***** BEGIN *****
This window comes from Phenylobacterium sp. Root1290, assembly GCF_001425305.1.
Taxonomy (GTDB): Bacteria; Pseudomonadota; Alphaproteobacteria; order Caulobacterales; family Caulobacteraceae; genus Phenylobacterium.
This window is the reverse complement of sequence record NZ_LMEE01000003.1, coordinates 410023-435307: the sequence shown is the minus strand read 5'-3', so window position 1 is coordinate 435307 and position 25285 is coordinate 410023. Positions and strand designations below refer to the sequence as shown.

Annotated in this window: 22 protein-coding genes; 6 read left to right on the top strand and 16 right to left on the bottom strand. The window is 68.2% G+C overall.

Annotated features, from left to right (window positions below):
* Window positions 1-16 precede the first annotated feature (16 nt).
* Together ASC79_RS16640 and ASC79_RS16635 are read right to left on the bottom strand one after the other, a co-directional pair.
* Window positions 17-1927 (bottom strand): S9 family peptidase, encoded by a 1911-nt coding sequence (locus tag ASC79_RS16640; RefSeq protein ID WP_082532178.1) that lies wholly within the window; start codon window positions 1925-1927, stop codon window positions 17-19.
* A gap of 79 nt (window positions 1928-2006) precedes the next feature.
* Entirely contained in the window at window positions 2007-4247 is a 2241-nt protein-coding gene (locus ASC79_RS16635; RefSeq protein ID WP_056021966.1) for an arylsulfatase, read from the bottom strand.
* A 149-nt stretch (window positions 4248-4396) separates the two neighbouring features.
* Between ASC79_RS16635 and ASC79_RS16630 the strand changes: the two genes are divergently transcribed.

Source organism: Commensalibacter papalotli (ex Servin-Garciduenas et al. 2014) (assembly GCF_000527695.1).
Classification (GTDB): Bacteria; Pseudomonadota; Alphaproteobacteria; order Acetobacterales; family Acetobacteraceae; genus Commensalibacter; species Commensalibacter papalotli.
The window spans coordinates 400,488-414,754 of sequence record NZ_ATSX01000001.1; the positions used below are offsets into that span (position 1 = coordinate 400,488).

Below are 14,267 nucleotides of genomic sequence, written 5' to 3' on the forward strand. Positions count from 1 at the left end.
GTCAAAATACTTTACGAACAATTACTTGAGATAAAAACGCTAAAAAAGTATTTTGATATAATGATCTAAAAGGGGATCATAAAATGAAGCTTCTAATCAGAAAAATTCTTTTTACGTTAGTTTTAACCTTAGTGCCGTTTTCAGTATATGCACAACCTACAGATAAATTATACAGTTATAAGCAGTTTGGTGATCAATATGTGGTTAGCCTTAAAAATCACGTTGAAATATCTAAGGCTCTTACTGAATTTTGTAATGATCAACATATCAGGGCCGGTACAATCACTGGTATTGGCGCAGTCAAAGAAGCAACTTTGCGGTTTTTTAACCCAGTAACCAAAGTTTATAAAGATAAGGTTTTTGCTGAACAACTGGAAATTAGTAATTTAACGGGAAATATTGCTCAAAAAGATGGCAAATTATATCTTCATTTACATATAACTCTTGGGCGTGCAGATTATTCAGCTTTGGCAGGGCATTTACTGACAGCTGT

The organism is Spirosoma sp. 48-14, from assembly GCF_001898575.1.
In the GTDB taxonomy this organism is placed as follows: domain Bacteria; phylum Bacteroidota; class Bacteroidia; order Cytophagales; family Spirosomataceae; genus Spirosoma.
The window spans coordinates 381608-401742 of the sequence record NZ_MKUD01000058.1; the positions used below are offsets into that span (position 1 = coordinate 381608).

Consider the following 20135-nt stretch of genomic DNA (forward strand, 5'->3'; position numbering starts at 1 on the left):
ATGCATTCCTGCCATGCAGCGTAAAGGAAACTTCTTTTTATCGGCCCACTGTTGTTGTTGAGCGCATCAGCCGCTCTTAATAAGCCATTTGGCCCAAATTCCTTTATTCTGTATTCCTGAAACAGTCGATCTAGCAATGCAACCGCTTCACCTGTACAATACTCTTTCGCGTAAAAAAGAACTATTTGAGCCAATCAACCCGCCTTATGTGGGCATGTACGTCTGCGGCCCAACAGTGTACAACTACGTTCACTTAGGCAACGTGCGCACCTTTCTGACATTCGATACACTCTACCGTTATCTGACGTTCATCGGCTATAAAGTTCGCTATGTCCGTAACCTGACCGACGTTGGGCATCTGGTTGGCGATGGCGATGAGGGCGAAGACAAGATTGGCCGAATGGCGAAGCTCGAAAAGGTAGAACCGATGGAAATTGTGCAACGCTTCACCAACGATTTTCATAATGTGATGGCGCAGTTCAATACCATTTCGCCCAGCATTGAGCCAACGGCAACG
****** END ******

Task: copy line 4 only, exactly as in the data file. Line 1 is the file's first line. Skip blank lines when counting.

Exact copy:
Annotated in this window: 22 protein-coding genes; 6 read left to right on the top strand and 16 right to left on the bottom strand. The window is 68.2% G+C overall.